WORLD – SCIENCE
Scientists have found that ancient zombie viruses found in the permafrost can still infect living amoebas. This was reported by CNN, citing a study published in Viruses.
Permafrost covers a fifth of the Northern Hemisphere and has served as a kind of time capsule for thousands of years, preserving, in addition to ancient viruses, the mummified remains of a number of extinct animals that scientists have been able to discover and study in recent years.
The reason permafrost is a good storage area is not just because of the low temperatures; it is an oxygen-free environment, where light does not penetrate. However, temperatures in the Arctic are currently rising four times faster than in the rest of the planet, causing the top layer of permafrost in the region to thaw.
To better understand the dangers posed by frozen viruses, scientists are studying soil samples taken from the Siberian permafrost.
French Emeritus Professor of Medicine and Genomics Jean-Michel Claverie and his team have isolated several strains of ancient viruses from permafrost samples taken from seven different locations in Siberia.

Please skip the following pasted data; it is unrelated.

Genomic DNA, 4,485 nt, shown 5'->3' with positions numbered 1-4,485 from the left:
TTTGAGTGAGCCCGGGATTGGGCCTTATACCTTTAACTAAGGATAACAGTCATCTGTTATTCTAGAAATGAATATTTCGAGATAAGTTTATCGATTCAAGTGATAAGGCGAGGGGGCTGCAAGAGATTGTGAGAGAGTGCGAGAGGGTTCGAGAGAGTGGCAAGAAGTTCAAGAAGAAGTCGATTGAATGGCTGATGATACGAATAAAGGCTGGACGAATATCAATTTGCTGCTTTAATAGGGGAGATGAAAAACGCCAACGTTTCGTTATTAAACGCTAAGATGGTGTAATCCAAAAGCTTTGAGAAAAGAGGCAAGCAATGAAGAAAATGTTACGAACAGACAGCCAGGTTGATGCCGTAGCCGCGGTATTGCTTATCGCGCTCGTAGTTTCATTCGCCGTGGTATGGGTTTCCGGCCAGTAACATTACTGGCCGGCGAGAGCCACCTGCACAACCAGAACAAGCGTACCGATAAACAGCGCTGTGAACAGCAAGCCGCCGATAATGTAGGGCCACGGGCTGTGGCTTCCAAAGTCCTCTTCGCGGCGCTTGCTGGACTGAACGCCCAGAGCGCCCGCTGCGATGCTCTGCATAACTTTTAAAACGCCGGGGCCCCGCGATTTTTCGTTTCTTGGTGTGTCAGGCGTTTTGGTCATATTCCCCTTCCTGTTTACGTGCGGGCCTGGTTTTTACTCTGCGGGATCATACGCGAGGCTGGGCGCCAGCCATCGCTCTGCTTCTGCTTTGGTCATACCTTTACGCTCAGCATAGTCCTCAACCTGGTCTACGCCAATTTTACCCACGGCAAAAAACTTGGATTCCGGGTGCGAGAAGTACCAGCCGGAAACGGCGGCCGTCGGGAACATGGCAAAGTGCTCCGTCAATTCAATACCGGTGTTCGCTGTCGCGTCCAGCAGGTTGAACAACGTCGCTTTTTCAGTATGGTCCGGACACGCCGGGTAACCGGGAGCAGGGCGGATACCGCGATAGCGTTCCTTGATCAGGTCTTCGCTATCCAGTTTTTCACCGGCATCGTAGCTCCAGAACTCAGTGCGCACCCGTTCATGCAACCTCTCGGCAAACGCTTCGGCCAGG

These previously unknown strains represent five new virus families. The oldest of them, obtained from soil samples from the bottom of an underground lake, is nearly 48,500 years old. Younger samples, 27 000 years old, have been found in the remains of a woolly mammoth. It turned out that each was capable of infecting cultured amoeba cells.
Chances of spreading the virus
To date, scientists do not know how long these viruses, once in modern conditions, are able to maintain their ability to infect, or what the likelihood is that the virus will meet a suitable host.
In addition, not all viruses are disease-causing pathogens; some are benign or even beneficial to their hosts. Although the Arctic is home to 3.6 million people, it is still a rather sparsely populated area, making the risk of human exposure to ancient viruses very low.
Identifying viruses and other hazards contained in warming permafrost is the first step towards understanding the risks they pose to the Arctic. Other challenges include quantifying where, when, how fast and how deep the permafrost will thaw.
Thawing can be gradual, no more than a centimetre a decade, but it can also happen faster, such as in massive land slides, where deep and ancient layers of permafrost are suddenly exposed, releasing compounds and microorganisms that have not come into contact with living things for thousands of years.
According to scientists, the re-emergence of ancient micro-organisms could have unpredictable effects on soil composition and vegetation growth, and thereby further accelerate the effects of climate change.